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Spokane, Washington  Est. May 19, 1883

Field reports: Conservation groups file to stop wolf delisting in Lower 48

A gray wolf is shown in this file photo from the U..S. Fish and Wildlife Service.  (US Fish and Wildlife Service/courtesy)
Staff and wire reports

A coalition of wildlife conservation groups Thursday notified the U.S. Fish and Wildlife Service of its intent to file a lawsuit challenging the recent decision to strip gray wolves of Endangered Species Act protection across nearly all the lower 48 states.

The challenged delisting rule, which becomes effective Jan. 4, will permit trophy hunting and trapping of wolves again in the Great Lakes states. Delisting will slow or completely halt recovery of wolves in most of their former range. The new rule excludes Mexican gray wolves, which are listed separately under the Endangered Species Act.

“The Trump administration shut the door to wolf recovery, even as the science shows that wolves are too imperiled and ecologically important to abandon,” said Collette Adkins, carnivore conservation director at the Center for Biological Diversity. “We’re taking the fight to the courts, and I’m confident we can restore the Endangered Species Act’s lifesaving protections for gray wolves across the nation.”

“The decision to remove critical protections for still-recovering gray wolves is dangerously short-sighted, especially in the face of an extinction and biodiversity crisis,” said Bonnie Rice, senior representative for Sierra Club’s Our Wild America Campaign. “We should be putting more effort into coexistence with wolves and reinstating endangered species protections critical for their full recovery.”

Thursday’s notice letter states removal of the gray wolf’s federal protection is unlawful because the species has not recovered in the Pacific Northwest, the southern Rockies and elsewhere that scientists identify as “significant” habitat for the wolf.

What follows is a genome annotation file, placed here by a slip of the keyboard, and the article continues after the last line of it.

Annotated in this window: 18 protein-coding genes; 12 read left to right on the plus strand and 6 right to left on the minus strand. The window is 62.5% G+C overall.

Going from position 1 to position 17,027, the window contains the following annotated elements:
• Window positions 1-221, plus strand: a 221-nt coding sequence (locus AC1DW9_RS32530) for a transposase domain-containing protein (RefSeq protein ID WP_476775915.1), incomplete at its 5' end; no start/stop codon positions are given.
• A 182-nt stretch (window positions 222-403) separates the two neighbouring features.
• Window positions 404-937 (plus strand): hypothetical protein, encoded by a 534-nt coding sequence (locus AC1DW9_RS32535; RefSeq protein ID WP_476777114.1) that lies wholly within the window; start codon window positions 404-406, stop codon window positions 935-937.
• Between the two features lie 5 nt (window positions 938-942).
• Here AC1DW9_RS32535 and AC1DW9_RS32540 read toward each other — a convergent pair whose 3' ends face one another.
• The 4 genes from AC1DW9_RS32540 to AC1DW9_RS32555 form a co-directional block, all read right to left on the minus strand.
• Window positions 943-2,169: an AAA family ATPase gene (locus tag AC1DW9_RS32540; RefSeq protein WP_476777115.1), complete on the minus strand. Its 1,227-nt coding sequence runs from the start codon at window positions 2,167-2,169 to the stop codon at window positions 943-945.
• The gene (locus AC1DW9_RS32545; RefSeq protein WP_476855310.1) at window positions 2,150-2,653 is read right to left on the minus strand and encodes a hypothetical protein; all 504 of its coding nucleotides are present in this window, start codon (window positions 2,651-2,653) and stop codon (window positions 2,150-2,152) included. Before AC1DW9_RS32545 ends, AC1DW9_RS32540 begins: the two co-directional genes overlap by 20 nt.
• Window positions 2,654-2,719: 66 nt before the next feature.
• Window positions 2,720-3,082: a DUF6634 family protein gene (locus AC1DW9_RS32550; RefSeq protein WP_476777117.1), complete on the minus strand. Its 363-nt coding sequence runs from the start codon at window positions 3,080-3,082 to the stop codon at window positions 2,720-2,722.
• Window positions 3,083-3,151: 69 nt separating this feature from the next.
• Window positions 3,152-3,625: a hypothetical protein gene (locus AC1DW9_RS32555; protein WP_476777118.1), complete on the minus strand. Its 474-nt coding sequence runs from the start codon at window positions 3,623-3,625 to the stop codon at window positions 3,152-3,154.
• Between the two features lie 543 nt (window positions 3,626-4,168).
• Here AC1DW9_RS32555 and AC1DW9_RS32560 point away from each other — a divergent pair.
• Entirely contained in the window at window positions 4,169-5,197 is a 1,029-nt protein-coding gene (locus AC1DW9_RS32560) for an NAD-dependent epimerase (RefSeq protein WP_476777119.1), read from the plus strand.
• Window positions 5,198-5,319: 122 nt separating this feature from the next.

The notice letter also asserts that the Fish and Wildlife Service’s decision contradicts the most current science regarding wolf conservation and taxonomy and ignores concerns raised in peer reviews by the nation’s top wolf scientists.

“It’s perverse to declare wolves fully recovered when they exist in only a fraction of their historic range,” Adkins said. “I’m hopeful that the court will set things right, but in the meantime hundreds of wolves will die, and it will take years to undo the damage done. It’s heartbreaking and senseless.”

Six conservation groups represented by Earthjustice – the Center for Biological Diversity, Defenders of Wildlife, Sierra Club, Oregon Wildlife, National Parks Conservation Association and the Humane Society of the United States – sent the notice letter.

The Endangered Species Act requires that the coalition now wait 60 days before filing its lawsuit with the court.

Colorado approves gray wolf reintroduction

An unprecedented state ballot initiative requiring wildlife officials to reintroduce endangered gray wolves in Colorado passed Tuesday’s election with a 20,000-vote majority and hundreds of pro-wolf precincts left to be counted. Opponents conceded Friday that the measure has passed.

Proposition 114 requires Colorado Parks and Wildlife to develop a wolf restoration and management plan based on science and statewide public hearings. Reintroduction to areas west of the Continental Divide must begin by Dec. 31, 2023.

“This is a great victory for wolves coming on the heels of Trump’s illegal action to remove federal protection, and it will help restore the natural balance in Colorado’s Rocky Mountains,” said Michael Robinson, a senior conservation advocate at the Center for Biological Diversity. “The people of Colorado have helped turn the page on a brutal chapter of our history that saw wolves exterminated across the West.”

WDFW accepting applications for grants

Beginning Dec. 1, WDFW will begin accepting grant applications for volunteer projects that benefit the state’s fish and wildlife resources and the public’s enjoyment of them.

WDFW estimates having approximately $867,000 available for grants funded through the state’s Aquatic Land Enhancement Account (ALEA) for projects occurring between July 1, 2021 through June 30, 2023. Applicants should be aware that the ALEA program might see its funding reduced or eliminated as part of budget reductions due to decreased state revenues resulting from the COVID-19 pandemic. The final amount available will be subject to legislative appropriation and won’t be finalized until the 2021 legislative session.

The program funds five major types of projects, although other project types might be considered. Project types include habitat restoration, scientific research/citizen science, public education and outreach, facility development and artificial fish production.

For more program information, including how to apply, visit the ALEA Grant Program website at

The application period ends Feb. 28.